The Andy Warhol Foundation on Monday threatened to end funding to the Smithsonian Institution unless it restores a piece of controversial video art that was pulled from a National Portrait Gallery exhibition this month.
The foundation’s board voted last week to demand that the Smithsonian reinstate David Wojnarowicz’s “A Fire in My Belly,” which, in some parts, shows ants crawling on a crucifix.
The video was removed two weeks ago after it drew complaints and condemnation from the Catholic League’s William Donohue -- who called it a form of “hate speech” -- and members of the House of Representatives, including Speaker-in-waiting John Boehner, R-Ohio, and Eric Cantor, R-Va.
With sharp words, the Warhol group's President Joel Wachs accused the Smithsonian of bowing “to the demands of bigots who have attacked the exhibition out of ignorance, hatred and fear.”
The institution’s secretary, Wayne Clough, defended the Smithsonian’s decision Monday in response to the Warhol Foundation’s ultimatum.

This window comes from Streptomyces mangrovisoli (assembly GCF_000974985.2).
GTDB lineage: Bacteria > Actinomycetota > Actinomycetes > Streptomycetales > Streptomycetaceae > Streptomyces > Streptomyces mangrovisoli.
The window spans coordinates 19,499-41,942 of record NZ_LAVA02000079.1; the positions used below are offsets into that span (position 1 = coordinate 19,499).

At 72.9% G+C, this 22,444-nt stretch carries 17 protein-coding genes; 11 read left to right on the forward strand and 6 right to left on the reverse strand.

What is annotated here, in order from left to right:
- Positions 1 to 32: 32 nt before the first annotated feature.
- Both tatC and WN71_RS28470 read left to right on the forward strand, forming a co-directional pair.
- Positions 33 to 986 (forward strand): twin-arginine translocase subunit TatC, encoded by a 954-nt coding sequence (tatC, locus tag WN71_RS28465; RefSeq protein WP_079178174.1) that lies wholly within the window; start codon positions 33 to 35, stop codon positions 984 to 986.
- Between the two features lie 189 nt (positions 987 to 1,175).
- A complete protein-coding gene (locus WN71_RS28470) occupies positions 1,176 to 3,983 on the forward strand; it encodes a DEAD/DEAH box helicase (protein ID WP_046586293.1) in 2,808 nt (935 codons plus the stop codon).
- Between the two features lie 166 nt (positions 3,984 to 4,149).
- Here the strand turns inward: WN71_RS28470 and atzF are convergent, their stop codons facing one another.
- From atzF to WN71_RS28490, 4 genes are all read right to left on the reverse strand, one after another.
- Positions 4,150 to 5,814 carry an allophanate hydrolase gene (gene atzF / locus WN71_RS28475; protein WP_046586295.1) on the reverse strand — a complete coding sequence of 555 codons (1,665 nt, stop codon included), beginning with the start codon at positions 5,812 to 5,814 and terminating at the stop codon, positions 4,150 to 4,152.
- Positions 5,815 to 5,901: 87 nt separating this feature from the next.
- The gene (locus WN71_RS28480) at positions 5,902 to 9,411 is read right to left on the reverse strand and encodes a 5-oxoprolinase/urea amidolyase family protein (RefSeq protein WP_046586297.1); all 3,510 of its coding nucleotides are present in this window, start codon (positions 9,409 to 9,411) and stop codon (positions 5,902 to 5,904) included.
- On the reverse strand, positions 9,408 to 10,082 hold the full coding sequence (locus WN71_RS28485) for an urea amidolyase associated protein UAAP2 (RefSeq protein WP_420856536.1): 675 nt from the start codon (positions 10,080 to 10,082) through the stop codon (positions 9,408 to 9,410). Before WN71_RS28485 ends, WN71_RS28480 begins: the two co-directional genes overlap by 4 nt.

“While we regret the Foundation’s action, the Smithsonian’s decision to remove the video was a difficult one and we stand by it,” Clough said through a spokesperson.
The Warhol Foundation said it has given the Smithsonian $375,000 for several exhibitions, including $100,000 for "Hide/Seek: Difference and Desire in American Portraiture," from which the video was pulled.
The foundation’s threat is the latest action in a string of controversies over the video’s removal.
A few days after “A Fire in My Belly” was yanked, about 75 people marched in silent protest towards the Smithsonian Portrait Gallery, carrying pictures of a man with his mouth sewn shut. The protesters lined up across the entrance and projected the video onto the side of the building.